The gameplay consists of region/city management and development, as well as interaction with other factions. The first part is pretty simple and won’t require much other than the player knowing what he/she’s doing. Researching important tech, branching out your cities – stuff like that. Interesting thing though, there are no worker units per se, but your city can be upgraded every once in a while with a new district, which expands its growth and economical capabilities, as well as its resource production. All depending on how you built the bugger, of course. The other part -the interaction is much more engaging. If you plan on aggressively communicating with your neighbours, investing into military equipment and context-important resources is a must. While each faction has only a handful of units available, you can always upgrade their equipment and create personalized armies, legions and such. Hero units can be employed as well, and these come with their own skill trees, more item slots and can join either a city as a specialist or a unit as a leader. Naturally, one can also put their assimilated minor factions to work if push comes to shove, but this will depend on which races were available in the region you set down your first city’s foundations. The combat itself is more complex than the average player would expect from a Civ-like 4X game. Once two sides meet in the field, the units represented by a single 3D model on the world map spread out, allowing the player(s) to set their behaviour and provide some generalized orders about what to attack and how. Of course, the entire process can also be skipped by using the auto-solve option, but where’s the fun in that? The diplomacy is also a very viable option, and is presented with a sleek interface that clearly and distinctively shows your exact relations with the faction whose leader you’re talking to at the given moment. It’s very good to see that neither option is less feasible than the other, as well as the fact that the hybridization between these two approaches is possible, should the need arise. Multiplayer is embroiled into the fabric of the game, and there’s little to no difference (other than a more unpredictable enemy) between playing against an AI or a human opponent. This is good, because it’s all very streamlined and involving. Requiring only minimal effort before the actual gameplay starts flowing naturally.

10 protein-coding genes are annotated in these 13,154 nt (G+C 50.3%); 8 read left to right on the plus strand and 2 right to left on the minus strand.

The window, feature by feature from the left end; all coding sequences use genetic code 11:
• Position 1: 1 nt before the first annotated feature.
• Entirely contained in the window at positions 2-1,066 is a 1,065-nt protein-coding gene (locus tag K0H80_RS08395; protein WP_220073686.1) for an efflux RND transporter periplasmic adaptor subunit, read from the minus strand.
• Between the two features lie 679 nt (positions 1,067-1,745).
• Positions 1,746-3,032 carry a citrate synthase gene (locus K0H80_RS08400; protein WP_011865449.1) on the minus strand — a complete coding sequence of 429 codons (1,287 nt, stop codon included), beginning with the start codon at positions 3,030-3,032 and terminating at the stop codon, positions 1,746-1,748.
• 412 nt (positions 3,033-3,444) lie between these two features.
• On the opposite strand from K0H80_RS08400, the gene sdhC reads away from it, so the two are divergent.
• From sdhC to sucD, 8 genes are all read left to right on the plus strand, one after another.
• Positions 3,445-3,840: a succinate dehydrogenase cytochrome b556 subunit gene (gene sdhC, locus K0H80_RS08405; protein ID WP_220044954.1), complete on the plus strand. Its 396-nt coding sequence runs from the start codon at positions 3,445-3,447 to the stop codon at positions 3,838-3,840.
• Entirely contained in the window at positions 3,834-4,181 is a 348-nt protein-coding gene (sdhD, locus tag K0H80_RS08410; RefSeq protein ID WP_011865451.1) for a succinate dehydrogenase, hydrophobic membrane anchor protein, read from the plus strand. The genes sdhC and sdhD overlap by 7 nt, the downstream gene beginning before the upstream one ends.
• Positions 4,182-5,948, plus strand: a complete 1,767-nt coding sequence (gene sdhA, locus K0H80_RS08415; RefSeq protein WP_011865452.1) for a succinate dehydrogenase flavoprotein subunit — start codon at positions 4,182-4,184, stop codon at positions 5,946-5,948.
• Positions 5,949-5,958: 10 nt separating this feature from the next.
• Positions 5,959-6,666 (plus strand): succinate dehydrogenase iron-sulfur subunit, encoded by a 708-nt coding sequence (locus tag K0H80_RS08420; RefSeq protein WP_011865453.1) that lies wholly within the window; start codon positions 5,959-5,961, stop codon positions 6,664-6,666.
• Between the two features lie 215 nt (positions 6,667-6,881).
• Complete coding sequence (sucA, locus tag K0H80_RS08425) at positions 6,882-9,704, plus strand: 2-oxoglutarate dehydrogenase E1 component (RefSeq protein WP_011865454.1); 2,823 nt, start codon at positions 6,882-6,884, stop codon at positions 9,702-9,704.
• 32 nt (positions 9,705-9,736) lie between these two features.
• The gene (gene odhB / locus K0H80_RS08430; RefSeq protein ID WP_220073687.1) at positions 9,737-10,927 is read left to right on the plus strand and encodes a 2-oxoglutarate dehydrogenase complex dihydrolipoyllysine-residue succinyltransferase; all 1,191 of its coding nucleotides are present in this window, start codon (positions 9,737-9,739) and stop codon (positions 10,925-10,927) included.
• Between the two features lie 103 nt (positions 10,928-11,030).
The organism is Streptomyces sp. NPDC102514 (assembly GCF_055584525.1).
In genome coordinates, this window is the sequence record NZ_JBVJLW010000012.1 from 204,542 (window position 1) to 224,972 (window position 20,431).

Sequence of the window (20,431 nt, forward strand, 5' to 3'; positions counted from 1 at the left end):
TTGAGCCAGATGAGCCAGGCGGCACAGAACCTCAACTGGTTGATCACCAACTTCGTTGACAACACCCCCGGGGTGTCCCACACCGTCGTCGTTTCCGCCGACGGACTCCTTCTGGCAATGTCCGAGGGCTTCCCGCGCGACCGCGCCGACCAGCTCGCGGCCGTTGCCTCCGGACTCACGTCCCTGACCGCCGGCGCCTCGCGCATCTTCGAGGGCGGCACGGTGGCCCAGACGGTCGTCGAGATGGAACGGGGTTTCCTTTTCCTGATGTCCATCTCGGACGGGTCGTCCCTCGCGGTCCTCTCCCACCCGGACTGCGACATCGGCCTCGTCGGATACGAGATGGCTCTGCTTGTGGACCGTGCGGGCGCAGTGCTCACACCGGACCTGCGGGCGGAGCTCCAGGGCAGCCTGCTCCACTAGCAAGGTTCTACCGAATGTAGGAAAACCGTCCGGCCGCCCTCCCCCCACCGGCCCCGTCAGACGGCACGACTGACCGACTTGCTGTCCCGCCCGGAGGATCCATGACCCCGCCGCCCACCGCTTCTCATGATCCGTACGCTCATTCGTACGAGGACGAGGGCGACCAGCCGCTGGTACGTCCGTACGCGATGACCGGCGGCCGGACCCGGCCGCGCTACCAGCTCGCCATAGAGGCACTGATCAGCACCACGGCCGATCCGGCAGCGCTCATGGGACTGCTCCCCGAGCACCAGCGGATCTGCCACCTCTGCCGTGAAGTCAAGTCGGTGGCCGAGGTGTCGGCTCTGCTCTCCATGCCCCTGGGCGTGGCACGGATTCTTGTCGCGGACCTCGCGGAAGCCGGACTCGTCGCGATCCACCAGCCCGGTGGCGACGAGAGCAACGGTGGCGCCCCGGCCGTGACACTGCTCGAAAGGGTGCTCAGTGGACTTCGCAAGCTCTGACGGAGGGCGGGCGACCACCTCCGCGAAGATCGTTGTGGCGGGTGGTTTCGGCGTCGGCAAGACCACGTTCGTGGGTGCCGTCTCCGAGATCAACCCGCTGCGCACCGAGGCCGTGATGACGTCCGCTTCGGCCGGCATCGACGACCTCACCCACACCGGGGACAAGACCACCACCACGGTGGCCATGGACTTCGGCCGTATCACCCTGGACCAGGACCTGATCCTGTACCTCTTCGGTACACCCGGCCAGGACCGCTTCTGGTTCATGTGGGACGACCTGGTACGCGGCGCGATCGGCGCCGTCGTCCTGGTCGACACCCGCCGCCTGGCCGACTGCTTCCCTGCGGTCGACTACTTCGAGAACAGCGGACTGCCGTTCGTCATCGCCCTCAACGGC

Endless Legend is a very pretty game, even at medium settings. While you can be looking at the usual hexagons and straight lines which make the game world seem like a high-quality tabletop map, you can also select a more realistic approach, which replaces clinical cuts with jagged edges and nicer transitions between tiles. There’s a plethora of options for the players to fiddle with, easily tailoring the game to their own preferences. On the maximum graphical settings, you’ll be watching a special effect-fest, with depth of field, advanced post processing effects and similar bells and whistles all providing sufficient eye-candy for just about every player out there. Auriga is a very beautiful place, disregarding the impending apocalypse, and you might find yourself just looking at the serene environments instead of bossing around an entire empire. Soundtrack is no slouch either, with epic overtones that suit the game’s themes perfectly. I’ve also experienced two random crashes while playing, but autosave prevented loss of important gameplay data. What little bugs there are, should be fixed in a week or two anyway.

Finally, Endless Legend is a great 4X title. One that I’ve seen grow from a messy but promising Early Access project. With all the amazing units, races and gameplay mechanics, it’s not hard to find the game more than able to carry us over until the next Civilization title comes out. And even after that, its unique setting and great gameplay mechanics will make sure the game has all the attention it needs to thrive. A must for every fan of 4X games.